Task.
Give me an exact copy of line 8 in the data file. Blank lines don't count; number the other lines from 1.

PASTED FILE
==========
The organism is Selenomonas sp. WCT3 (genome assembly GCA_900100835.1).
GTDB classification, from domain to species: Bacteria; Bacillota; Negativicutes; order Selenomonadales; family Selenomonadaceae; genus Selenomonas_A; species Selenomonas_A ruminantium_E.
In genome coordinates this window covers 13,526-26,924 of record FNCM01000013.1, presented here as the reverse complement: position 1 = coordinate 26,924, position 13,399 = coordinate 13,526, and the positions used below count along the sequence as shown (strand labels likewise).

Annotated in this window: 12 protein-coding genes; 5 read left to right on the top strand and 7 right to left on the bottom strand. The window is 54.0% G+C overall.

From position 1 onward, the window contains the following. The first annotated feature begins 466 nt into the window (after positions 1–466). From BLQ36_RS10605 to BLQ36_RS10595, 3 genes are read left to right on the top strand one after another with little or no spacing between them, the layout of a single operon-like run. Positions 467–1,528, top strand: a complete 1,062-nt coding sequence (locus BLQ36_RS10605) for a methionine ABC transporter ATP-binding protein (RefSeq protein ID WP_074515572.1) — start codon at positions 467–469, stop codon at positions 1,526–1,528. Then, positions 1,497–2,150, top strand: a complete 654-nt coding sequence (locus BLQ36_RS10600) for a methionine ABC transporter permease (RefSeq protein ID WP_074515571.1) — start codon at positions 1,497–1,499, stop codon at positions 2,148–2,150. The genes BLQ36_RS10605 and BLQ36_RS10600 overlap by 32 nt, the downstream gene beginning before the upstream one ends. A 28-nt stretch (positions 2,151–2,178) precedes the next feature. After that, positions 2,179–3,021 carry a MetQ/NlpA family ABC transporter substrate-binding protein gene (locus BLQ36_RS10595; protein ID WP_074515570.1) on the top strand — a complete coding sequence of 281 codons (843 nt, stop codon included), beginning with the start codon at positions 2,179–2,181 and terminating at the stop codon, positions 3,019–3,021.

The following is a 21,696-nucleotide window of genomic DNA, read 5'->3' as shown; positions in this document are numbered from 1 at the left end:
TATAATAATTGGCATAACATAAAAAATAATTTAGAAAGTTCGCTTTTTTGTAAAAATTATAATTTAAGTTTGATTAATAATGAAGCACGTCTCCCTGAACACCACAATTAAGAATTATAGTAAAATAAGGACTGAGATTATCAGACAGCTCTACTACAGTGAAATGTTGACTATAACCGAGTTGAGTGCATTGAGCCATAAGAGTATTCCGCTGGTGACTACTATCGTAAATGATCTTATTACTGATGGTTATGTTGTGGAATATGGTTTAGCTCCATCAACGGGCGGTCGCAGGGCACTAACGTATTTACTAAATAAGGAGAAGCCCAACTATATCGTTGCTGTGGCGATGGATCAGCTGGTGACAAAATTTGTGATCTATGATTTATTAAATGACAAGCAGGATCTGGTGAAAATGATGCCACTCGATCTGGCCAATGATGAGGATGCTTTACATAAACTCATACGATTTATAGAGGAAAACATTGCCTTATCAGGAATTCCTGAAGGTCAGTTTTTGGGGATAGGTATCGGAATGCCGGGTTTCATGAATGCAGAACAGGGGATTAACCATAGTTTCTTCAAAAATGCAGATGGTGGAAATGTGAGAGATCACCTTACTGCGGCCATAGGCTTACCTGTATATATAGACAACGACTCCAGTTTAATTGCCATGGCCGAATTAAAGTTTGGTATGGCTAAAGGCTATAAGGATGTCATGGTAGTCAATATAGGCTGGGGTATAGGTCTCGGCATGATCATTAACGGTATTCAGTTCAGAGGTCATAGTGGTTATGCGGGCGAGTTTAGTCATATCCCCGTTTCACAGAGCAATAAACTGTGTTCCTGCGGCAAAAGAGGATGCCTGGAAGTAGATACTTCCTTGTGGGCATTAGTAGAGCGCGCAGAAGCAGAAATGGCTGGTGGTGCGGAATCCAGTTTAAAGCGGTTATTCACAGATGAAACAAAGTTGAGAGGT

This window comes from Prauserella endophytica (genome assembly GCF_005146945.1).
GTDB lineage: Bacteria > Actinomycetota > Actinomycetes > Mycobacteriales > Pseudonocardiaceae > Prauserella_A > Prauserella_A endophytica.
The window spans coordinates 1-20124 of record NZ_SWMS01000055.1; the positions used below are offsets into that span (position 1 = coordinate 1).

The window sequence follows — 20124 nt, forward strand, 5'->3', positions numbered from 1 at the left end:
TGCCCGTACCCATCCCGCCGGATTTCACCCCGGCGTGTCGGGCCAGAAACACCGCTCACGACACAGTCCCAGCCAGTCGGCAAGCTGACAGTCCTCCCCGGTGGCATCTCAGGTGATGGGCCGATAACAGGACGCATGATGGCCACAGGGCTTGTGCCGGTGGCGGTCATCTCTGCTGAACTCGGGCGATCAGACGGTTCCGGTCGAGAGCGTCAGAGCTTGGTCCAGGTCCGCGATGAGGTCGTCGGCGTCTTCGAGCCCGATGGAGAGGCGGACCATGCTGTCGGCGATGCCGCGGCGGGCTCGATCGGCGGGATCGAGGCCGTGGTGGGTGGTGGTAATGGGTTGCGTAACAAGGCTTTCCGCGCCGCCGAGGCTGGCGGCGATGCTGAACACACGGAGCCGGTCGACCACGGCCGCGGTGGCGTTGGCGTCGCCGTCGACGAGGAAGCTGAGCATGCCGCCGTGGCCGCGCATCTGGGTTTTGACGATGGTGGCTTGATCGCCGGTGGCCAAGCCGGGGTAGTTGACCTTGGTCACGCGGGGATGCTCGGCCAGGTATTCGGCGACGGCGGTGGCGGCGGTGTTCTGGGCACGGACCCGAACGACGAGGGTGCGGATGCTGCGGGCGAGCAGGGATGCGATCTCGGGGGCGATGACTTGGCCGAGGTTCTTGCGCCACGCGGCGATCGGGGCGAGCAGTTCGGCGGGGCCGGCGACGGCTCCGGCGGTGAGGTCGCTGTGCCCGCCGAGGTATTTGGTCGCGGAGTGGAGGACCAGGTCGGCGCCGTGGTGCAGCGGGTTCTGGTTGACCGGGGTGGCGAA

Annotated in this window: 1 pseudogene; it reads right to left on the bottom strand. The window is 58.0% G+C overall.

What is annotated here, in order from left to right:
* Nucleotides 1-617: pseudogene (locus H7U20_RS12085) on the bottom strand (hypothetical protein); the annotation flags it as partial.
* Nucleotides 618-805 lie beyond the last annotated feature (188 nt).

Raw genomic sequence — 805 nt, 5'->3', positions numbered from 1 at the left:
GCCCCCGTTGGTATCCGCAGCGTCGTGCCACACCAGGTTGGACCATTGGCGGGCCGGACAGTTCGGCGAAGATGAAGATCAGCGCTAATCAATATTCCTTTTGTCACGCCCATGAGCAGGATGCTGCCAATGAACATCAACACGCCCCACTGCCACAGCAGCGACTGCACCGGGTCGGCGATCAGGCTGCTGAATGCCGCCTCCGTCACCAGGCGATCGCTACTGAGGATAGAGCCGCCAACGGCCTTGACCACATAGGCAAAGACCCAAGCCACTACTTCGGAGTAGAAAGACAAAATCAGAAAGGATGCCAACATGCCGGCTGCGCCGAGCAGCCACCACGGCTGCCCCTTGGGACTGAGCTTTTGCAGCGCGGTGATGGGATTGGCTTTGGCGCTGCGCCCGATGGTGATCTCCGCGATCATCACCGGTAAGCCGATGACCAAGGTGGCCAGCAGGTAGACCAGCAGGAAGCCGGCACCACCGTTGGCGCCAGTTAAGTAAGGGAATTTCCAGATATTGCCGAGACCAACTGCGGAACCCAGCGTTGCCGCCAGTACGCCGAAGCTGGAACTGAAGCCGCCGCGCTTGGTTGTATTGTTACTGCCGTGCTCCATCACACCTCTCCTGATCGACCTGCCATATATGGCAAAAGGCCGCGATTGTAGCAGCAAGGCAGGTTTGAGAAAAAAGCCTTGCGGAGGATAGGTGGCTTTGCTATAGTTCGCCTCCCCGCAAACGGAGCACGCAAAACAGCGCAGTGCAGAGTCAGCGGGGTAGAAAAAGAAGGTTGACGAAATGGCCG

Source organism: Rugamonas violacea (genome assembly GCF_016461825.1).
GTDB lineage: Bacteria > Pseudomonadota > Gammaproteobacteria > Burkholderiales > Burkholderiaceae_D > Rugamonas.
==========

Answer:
This window comes from Prauserella endophytica (genome assembly GCF_005146945.1).